After another series of different interpretations of the outcome of the mini summit, Mr Tsipras promised that a list of reforms will be sent by Monday. As part of the totally different media and statehood behaviour, which constantly evokes associations with the movie "Lost in translation", the tensions between Greeks and Germans strongly increased also as a result of the controversy whether the Greek finance minister, Yanis Varoufakis, really showed the finger to the Germans during a lecture at a forum in Zagreb in 2013. As if to insert additional drama, Mr Varoufakis published (also on 20 March) a short blog post titled symbolically "Of Greeks and Germans" in analogy with John Steinbeck's novel "Of Mice and Men". In it, he urges the finger-pointing and blame game to stop, which obviously includes Alexis Tsipras's demand Germany to pay reparations to Greece for what it did during World War II.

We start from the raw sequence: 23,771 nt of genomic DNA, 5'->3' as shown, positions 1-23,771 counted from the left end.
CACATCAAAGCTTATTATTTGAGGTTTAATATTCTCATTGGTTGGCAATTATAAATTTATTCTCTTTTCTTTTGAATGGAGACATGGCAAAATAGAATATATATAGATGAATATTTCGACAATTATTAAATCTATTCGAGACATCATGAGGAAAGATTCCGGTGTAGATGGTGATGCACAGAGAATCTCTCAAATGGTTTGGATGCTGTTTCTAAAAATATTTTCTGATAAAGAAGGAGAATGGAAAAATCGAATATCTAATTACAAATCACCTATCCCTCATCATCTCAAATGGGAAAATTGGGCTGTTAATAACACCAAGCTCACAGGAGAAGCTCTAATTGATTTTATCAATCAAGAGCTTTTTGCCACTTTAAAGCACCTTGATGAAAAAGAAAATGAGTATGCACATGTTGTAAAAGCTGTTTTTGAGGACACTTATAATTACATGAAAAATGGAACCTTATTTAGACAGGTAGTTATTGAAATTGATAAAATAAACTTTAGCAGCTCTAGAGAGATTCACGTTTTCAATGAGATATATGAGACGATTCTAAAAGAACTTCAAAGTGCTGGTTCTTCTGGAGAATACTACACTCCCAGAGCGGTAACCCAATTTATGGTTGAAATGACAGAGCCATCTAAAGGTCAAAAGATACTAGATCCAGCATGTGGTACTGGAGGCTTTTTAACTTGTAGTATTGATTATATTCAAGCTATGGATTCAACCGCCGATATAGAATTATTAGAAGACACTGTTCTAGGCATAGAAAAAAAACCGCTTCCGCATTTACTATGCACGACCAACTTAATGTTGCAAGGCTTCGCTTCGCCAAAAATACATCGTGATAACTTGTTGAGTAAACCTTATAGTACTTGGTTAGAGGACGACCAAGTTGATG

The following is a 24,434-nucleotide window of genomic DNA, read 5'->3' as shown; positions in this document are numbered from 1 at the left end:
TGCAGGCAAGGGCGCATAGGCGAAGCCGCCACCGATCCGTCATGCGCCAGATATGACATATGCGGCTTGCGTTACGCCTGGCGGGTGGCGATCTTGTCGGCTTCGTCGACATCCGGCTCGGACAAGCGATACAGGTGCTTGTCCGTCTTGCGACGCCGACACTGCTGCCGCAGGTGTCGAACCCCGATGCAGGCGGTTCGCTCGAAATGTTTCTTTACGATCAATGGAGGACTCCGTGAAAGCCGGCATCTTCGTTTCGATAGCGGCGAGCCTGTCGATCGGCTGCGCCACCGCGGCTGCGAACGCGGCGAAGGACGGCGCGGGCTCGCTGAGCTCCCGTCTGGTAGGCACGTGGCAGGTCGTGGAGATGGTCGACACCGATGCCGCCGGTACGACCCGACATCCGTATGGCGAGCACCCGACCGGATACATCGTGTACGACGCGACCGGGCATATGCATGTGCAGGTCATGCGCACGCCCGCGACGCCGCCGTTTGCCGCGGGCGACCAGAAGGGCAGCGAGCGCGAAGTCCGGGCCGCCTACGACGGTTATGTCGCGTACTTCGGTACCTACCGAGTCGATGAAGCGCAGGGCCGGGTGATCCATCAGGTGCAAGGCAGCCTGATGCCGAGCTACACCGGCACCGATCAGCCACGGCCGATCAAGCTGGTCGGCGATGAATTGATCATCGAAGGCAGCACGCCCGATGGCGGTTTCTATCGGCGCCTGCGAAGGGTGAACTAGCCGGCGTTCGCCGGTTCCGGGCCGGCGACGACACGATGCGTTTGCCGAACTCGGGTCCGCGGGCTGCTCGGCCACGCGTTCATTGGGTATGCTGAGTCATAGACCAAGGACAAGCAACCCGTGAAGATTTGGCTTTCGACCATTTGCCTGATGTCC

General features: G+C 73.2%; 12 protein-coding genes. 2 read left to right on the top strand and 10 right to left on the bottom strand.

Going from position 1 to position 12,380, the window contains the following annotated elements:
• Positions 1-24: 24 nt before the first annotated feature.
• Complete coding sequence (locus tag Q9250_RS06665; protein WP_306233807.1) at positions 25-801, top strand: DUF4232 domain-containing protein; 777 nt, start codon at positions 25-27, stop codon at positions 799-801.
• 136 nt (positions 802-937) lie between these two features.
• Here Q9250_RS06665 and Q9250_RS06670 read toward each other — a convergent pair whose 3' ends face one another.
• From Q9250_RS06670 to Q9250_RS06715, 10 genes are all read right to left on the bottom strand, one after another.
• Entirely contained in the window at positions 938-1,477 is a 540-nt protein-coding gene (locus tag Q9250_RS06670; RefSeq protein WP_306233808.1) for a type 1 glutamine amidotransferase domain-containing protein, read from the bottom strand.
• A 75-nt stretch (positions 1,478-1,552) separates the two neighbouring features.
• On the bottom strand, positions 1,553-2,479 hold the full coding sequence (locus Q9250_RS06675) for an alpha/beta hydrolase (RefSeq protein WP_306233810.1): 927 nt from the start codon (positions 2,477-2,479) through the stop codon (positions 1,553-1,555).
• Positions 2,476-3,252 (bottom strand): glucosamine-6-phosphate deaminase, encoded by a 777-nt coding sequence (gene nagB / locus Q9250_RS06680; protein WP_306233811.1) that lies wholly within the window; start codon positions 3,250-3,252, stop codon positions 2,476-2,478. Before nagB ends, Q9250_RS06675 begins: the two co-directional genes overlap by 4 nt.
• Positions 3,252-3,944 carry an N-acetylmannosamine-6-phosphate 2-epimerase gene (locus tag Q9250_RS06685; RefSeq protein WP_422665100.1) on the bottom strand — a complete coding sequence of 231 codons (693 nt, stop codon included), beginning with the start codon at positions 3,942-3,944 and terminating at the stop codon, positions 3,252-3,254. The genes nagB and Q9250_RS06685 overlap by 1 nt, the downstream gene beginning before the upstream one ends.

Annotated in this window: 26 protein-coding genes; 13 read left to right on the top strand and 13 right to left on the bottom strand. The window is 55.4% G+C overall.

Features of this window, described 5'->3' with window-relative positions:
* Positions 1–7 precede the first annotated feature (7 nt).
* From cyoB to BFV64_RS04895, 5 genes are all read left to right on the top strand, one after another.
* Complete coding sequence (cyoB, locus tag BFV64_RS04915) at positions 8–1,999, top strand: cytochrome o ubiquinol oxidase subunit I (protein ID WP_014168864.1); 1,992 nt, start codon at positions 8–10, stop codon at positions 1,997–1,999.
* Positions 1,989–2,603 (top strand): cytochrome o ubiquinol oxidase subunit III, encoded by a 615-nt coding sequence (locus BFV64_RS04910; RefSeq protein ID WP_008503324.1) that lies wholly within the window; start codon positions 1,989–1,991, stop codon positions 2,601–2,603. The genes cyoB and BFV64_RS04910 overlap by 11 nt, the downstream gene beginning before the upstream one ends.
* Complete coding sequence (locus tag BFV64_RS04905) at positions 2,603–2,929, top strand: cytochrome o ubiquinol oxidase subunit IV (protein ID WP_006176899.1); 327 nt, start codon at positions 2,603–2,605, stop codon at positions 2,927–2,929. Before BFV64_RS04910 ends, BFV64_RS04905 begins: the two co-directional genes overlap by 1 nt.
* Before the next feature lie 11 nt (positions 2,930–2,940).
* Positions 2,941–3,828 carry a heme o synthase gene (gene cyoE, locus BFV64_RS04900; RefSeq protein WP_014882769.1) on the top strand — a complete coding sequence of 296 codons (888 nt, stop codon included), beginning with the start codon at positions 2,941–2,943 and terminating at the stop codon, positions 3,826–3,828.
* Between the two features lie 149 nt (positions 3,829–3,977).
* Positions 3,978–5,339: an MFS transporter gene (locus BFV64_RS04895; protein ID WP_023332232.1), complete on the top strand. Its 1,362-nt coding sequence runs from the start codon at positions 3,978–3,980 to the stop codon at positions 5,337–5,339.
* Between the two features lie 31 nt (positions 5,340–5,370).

And although he calls mutual accusations to stop, Yanis Varoufakis's blog post starts with an explanation why he was against new loans for Greece in 2010. Even then it was clear, he writes, that this was not a bailout plan for Greece but "a cynical transfer of losses from the books of the private banks to the weak shoulders of the weakest of Greek citizens. (How many of Europe’s taxpayers, who footed these loans, know that more than 90% of the €240 billion borrowed by Greece went to financial institutions, not to the Greek state or its citizens?)", Varoufakis asks. He proposes all parties to focus on their common interest, which is to find a way for fast growth and reform of Greece. He confirmed that the 20 February agreement is an excellent opportunity for this. "Let us implement it immediately", he urged. It is unclear, however, why is he urging for this on 20 March since the agreement was agreed a month earlier.